Kettering University alumnus learns how to think outside the box in his engineering career

Whatever you do with your degree make sure you have a passion for doing it. Make sure it’s something that drives you.”

Engineering is not only a career path, but a way of thinking and a problem solving mindset - something Sam Hoff ‘90 learned during his time at Kettering University and throughout his career.

Hoff, who is CEO of Patti Engineering based out of Auburn Hills, Michigan, took the skills and lessons he learned from Kettering and started his own business, allowing him to think outside the box.

“The great thing about having your own business is you feel like you have control of your own destiny. You always have to be looking at how you could improve,” said Hoff, who started the business with his wife Patti, who is the CFO. “My dad has his own small business that recently celebrated 50 years. Coming from a family of entrepreneurs I always had starting a business in the back of my mind. But I didn’t think I would do it a year out of college.”

Hoff studied Electrical Engineering at Kettering - then General Motors Institute. Growing up in Baltimore, Hoff took a trip to the midwest in high school and had an opportunity to tour Kettering University. He was impressed with the labs and facilities on campus.

Hoff took strong interest in the uniqueness of the school and its co-op opportunities.

“One of the things about Kettering and one of the things about engineering in general is that you learn to have an analytical mind when you look at things. Engineers think differently than other people, especially Kettering engineers. You try and take emotions out of any problem and figure out the best way to solve it,” Hoff said. “I think one of the biggest attributes of owning a business is grit. Being able to survive the good times and the bad times. Being able to tough it out when time gets lean. I learned some of that at Kettering.”

At Patti Engineering, Hoff has been able to go outside the box with automation and expanding his company’s skills and projects.

For example, his engineering company has been able to improve efficiency and reduce expenses for a large apparel company. For more than a decade they have been working with Men’s Warehouse to create a more efficient automation system.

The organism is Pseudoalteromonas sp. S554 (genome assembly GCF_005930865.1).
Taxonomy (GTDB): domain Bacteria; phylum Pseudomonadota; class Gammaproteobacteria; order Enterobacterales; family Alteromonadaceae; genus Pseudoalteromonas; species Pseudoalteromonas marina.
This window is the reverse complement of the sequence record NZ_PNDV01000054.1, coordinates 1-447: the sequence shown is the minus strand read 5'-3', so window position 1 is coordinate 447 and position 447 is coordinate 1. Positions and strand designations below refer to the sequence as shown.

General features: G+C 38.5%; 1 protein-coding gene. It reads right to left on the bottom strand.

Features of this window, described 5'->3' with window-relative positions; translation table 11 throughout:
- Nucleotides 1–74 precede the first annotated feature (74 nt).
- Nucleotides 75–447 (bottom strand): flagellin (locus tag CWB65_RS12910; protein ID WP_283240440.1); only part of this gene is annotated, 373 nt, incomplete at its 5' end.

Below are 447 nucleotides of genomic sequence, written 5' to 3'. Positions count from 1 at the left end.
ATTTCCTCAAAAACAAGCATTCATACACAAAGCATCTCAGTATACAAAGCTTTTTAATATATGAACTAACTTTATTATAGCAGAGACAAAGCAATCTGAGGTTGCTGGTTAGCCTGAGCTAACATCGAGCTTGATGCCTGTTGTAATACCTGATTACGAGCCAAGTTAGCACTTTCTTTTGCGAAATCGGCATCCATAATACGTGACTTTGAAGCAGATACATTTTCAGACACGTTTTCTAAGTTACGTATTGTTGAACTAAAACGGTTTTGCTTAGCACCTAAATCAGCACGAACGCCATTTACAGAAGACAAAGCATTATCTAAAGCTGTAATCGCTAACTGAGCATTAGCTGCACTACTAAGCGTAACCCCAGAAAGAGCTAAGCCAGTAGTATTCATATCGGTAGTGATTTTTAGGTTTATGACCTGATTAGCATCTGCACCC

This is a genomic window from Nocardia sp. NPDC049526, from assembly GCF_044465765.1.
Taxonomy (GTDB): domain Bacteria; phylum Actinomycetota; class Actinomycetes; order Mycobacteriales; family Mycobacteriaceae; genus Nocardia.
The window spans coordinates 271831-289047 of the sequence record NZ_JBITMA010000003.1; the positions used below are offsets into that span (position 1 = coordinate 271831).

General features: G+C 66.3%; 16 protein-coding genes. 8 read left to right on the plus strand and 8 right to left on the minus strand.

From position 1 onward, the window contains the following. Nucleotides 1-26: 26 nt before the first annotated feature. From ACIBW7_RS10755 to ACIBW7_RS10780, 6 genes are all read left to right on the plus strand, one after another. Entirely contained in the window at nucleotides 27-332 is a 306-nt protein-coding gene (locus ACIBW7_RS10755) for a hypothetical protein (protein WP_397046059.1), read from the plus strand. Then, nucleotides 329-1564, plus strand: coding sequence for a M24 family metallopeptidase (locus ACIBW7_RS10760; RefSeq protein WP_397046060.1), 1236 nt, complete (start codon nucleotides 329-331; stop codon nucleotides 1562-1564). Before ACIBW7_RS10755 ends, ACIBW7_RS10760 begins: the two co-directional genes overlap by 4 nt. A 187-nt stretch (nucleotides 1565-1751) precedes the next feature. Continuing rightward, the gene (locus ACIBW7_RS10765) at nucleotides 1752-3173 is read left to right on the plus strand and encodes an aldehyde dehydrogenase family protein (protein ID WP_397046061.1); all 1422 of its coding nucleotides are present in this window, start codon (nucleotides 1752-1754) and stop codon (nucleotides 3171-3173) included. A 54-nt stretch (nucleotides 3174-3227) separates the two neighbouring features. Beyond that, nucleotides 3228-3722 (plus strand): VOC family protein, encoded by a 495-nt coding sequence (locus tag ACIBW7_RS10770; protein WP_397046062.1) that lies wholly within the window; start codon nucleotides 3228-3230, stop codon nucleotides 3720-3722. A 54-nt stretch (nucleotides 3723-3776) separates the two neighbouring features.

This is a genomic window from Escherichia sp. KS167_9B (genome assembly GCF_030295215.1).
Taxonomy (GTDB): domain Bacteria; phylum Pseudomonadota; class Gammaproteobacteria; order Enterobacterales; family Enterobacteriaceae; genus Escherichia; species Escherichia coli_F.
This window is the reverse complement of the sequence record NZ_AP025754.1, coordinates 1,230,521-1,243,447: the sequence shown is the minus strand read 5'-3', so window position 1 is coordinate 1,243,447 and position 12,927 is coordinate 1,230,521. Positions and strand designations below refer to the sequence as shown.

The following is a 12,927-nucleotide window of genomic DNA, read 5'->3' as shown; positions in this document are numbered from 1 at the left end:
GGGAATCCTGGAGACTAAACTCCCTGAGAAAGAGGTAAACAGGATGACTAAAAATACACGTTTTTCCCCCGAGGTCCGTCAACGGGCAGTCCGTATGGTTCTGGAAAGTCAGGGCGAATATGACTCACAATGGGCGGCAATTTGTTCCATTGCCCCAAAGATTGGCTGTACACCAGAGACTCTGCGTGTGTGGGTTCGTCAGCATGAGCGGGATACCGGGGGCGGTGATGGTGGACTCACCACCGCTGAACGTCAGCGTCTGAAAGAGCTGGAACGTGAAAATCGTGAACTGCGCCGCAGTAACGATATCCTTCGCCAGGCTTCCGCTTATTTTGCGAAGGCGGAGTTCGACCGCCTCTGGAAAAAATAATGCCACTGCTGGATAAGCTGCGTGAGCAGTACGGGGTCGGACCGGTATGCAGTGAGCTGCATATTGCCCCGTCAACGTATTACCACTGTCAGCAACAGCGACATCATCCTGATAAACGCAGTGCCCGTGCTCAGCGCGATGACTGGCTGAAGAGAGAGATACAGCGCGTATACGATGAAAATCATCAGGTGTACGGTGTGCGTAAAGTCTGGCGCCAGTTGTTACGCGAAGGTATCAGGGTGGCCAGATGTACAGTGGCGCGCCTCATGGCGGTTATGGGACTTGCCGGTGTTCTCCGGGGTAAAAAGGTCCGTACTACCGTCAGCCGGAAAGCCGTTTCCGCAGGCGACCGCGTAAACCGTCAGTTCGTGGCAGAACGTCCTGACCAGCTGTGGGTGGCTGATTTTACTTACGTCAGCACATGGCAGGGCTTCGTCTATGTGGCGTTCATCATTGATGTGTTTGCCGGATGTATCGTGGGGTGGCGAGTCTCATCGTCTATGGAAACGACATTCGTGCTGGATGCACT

Hoff said they were able to create a better way to sort the garments on hangers quickly. Competitors used several computers and over 250 RFID readers, but Patti Engineering was able to do it more efficiently with only two computers by utilizing encoder feedback.

“We took a very innovative approach to having a lot less hardware and make it a lot more reliable. It was originally seven computers paired with a lot hardware. We were able to improve the accuracy rate. There used to be 350 missorts a day. We took that down to 70 missorts a day,” Hoff said. “Engineering, especially more and more today gets done so many different places. Automation is needed everywhere.”

Automation includes ordering drinks at a kiosk and drinks automatically be poured, ordering fast food from a kiosk, healthcare applications such as robotic surgeries and many other opportunities.

“There’s limitless possibilities of how automation can make our lives better,” Hoff said.

At Patti Engineering, Hoff and his wife continue to support and invest in Kettering students as they sponsor co-op opportunities. He hopes to pass on some of the lessons he has learned to future engineers.

“You can see the students grow from their freshman to senior years. The level of a Kettering graduate is better than any other school in the industry,” Hoff said. “Being a co-op sponsor is a great way to hire great engineers after graduation.”

The Hoffs also created the Clayton R. Smith Memorial Scholarship in 2013 in memory of a Kettering engineering student who co-oped with Patti Engineering and passed away. The scholarship is awarded annually to an Electrical Engineering student with a GPA of 3.0 or higher. So far four Electrical Engineering students have benefited from the scholarship.

For Hoff, automation and owning his own business allows him to make a difference.

“I love automation and I love the fact that we make systems better and we can help drive manufacturing in America,” he said.

Kettering taught him, and other students, to learn new things and learn them quickly, Hoff said.

Hoff’s advice to Kettering students follows that lesson.

“Whatever you do with your degree make sure you have a passion for doing it. Make sure it’s something that drives you,” he said. “Always realize when you’re done with your education, you’re not done learning. It’s a lifetime of learning. Always be trying to improve yourself.”